• “I’m not gonna lie, it can be annoying when she beats you,” Hirschberger told me. Even if the person getting the best of him is a reigning world-record holder in three events? “You’re just not used to getting beat by a girl,” he said…”What’s going on next to me is just ridiculous. It’s unreal. (Andrew Gemmell, a Ledecky training partner)

Don’t miss the full story here: NY Times Magazine –  The Phenom

 

 

Super Hyper Hair

hair-wrap-painting-hyper-realism

“Jacques Bodin is a french hyperrealist painter who lives and works in Paris. Most of his paintings are made in an almost absurd scale and magnification, so the subject becomes a kind of abstraction separating it from ordinary reality and endowing it with a life of its own.”

Don’t miss more hyperrealistic hair paintings at Faith is Torment: Jacques Bodin

Find Bodin’s website and gallery here: Jacquesbodin.com.


Source: This Isn’t Happiness

Courage. No. Excuse me. Real Courage.

girl-bus-alone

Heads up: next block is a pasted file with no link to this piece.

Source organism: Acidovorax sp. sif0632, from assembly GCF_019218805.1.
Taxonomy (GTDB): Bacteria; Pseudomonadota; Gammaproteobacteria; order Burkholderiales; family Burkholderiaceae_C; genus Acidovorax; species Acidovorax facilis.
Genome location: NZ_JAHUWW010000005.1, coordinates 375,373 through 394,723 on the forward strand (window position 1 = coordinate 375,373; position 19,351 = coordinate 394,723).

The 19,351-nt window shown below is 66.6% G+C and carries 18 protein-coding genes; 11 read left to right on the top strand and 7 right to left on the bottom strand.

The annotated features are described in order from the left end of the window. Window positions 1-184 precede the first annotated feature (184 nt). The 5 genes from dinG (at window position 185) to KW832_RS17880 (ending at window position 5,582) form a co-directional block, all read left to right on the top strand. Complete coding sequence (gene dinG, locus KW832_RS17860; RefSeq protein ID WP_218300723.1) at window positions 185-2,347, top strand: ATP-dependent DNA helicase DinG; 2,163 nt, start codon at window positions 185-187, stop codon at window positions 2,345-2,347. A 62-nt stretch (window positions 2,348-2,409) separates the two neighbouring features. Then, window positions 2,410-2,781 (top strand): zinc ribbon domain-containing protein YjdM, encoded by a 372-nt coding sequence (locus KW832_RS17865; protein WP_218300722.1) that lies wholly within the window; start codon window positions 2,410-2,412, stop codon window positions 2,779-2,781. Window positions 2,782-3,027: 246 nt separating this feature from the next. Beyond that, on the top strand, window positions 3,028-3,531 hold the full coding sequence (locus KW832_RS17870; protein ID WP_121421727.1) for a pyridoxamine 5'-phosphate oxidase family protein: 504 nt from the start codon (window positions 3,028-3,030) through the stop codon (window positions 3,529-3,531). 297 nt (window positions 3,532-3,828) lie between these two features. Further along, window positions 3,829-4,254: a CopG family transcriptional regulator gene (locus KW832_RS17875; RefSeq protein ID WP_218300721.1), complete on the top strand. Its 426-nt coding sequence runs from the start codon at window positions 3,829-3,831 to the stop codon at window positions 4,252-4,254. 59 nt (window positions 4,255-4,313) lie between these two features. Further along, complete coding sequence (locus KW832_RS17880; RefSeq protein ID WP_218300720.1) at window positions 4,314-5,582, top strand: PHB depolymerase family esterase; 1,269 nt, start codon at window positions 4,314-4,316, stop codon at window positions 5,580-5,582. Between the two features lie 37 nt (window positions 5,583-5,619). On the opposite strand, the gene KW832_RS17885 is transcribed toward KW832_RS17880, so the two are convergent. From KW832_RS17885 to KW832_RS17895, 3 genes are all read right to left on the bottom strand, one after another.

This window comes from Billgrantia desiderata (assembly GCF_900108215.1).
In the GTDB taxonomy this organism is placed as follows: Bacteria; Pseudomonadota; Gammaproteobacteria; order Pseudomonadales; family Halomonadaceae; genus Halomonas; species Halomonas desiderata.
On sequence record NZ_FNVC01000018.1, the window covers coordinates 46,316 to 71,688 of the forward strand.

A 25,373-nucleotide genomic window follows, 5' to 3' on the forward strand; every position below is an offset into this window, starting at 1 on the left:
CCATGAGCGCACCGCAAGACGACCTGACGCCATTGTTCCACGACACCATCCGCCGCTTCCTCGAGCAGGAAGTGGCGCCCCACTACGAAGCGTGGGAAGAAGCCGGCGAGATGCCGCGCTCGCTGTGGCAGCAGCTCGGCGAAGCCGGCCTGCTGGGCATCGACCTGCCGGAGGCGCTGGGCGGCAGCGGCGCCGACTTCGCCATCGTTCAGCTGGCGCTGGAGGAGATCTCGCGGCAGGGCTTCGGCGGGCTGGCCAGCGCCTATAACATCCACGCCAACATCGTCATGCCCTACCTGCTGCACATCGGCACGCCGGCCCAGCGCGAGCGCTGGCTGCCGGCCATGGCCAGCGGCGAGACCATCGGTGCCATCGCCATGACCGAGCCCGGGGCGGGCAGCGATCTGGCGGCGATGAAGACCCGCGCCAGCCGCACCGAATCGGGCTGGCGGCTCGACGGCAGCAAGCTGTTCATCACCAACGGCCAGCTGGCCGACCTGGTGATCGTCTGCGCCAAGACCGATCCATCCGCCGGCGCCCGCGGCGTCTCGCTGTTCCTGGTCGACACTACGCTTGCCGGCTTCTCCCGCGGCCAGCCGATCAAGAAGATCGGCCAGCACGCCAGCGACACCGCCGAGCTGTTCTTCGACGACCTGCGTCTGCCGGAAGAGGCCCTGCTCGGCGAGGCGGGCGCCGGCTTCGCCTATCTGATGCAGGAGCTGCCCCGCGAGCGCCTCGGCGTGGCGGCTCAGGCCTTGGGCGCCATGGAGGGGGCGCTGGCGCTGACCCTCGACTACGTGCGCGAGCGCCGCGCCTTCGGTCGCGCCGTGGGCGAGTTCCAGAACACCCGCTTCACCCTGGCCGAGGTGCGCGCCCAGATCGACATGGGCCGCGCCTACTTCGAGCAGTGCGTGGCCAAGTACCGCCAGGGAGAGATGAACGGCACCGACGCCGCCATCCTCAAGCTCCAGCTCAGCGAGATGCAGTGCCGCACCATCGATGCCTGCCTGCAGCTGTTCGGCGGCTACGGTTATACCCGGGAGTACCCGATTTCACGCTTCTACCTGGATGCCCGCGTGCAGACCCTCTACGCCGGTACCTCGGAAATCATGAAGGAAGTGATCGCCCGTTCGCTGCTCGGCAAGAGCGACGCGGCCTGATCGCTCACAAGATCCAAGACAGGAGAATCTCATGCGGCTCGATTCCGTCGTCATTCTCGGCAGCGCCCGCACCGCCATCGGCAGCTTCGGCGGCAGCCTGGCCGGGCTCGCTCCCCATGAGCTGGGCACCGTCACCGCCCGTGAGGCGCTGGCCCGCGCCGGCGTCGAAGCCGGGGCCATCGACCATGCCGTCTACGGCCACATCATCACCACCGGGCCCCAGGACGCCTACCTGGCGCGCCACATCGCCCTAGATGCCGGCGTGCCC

The most beautiful flowers of courage
are not seen in the showy,
loose petalled bouquets of our leaders,
enormous gardenias perfuming whole banquet rooms.
No, they are blossoms like this:
a child-sized young woman with a homely face,
alone on a seat on the city bus,
eyelashes thick with mascara,
lipstick smudged onto her small, determined mouth.

~ Ted Kooser, July. The Wheeling Year: A Poet’s Field Book


Image Source: Ziemowit Maj

Saturday Morning. 4 am.

http://serrahrussell.com/equivalents/ddtdyna0o1folzm6dzmpy5kz32j2lb

But now it is four in the morning and she is still awake while her husband breathes regularly and sweetly beside her. When she tires of listening to him breathe, which takes a long time because he sounds like a child and it is beautiful to hear, she comes into the other room and looks out her window uptown and at the lights on the river. Now and then opening a can of tuna fish and thinking this fish in this room on 112th Street was originally swimming in the deep Atlantic and now it is here on the thirteenth floor. What a miracle, although not for the fish. Still. You can appreciate things at four in the morning that would go right past you during the day.

~ Abigail Thomas, She has had insomnia. Safekeeping: Some True Stories from a Life


Image Source – Precious Things – Serrah Russel, Equivalents